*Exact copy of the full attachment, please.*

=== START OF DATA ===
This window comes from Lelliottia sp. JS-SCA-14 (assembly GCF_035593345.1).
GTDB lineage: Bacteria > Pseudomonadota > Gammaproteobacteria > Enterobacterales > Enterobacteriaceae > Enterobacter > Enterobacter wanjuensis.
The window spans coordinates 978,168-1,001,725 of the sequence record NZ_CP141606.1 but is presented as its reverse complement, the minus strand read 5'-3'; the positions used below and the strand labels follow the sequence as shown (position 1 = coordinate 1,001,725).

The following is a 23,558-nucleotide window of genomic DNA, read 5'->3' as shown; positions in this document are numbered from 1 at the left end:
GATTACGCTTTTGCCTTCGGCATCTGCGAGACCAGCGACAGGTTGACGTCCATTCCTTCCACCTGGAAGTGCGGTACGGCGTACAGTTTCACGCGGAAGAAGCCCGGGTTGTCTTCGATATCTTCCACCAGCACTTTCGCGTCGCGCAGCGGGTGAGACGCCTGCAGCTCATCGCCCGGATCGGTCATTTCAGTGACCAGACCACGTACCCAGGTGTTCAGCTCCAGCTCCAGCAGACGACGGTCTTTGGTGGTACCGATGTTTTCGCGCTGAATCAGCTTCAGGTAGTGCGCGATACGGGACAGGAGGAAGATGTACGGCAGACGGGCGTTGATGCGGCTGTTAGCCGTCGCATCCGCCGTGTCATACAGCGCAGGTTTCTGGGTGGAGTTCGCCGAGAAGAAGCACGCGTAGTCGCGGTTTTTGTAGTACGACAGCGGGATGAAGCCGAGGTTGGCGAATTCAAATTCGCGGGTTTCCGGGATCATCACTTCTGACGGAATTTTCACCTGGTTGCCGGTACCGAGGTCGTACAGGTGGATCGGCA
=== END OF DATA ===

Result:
This window comes from Lelliottia sp. JS-SCA-14 (assembly GCF_035593345.1).
GTDB lineage: Bacteria > Pseudomonadota > Gammaproteobacteria > Enterobacterales > Enterobacteriaceae > Enterobacter > Enterobacter wanjuensis.
The window spans coordinates 978,168-1,001,725 of the sequence record NZ_CP141606.1 but is presented as its reverse complement, the minus strand read 5'-3'; the positions used below and the strand labels follow the sequence as shown (position 1 = coordinate 1,001,725).

The following is a 23,558-nucleotide window of genomic DNA, read 5'->3' as shown; positions in this document are numbered from 1 at the left end:
GATTACGCTTTTGCCTTCGGCATCTGCGAGACCAGCGACAGGTTGACGTCCATTCCTTCCACCTGGAAGTGCGGTACGGCGTACAGTTTCACGCGGAAGAAGCCCGGGTTGTCTTCGATATCTTCCACCAGCACTTTCGCGTCGCGCAGCGGGTGAGACGCCTGCAGCTCATCGCCCGGATCGGTCATTTCAGTGACCAGACCACGTACCCAGGTGTTCAGCTCCAGCTCCAGCAGACGACGGTCTTTGGTGGTACCGATGTTTTCGCGCTGAATCAGCTTCAGGTAGTGCGCGATACGGGACAGGAGGAAGATGTACGGCAGACGGGCGTTGATGCGGCTGTTAGCCGTCGCATCCGCCGTGTCATACAGCGCAGGTTTCTGGGTGGAGTTCGCCGAGAAGAAGCACGCGTAGTCGCGGTTTTTGTAGTACGACAGCGGGATGAAGCCGAGGTTGGCGAATTCAAATTCGCGGGTTTCCGGGATCATCACTTCTGACGGAATTTTCACCTGGTTGCCGGTACCGAGGTCGTACAGGTGGATCGGCA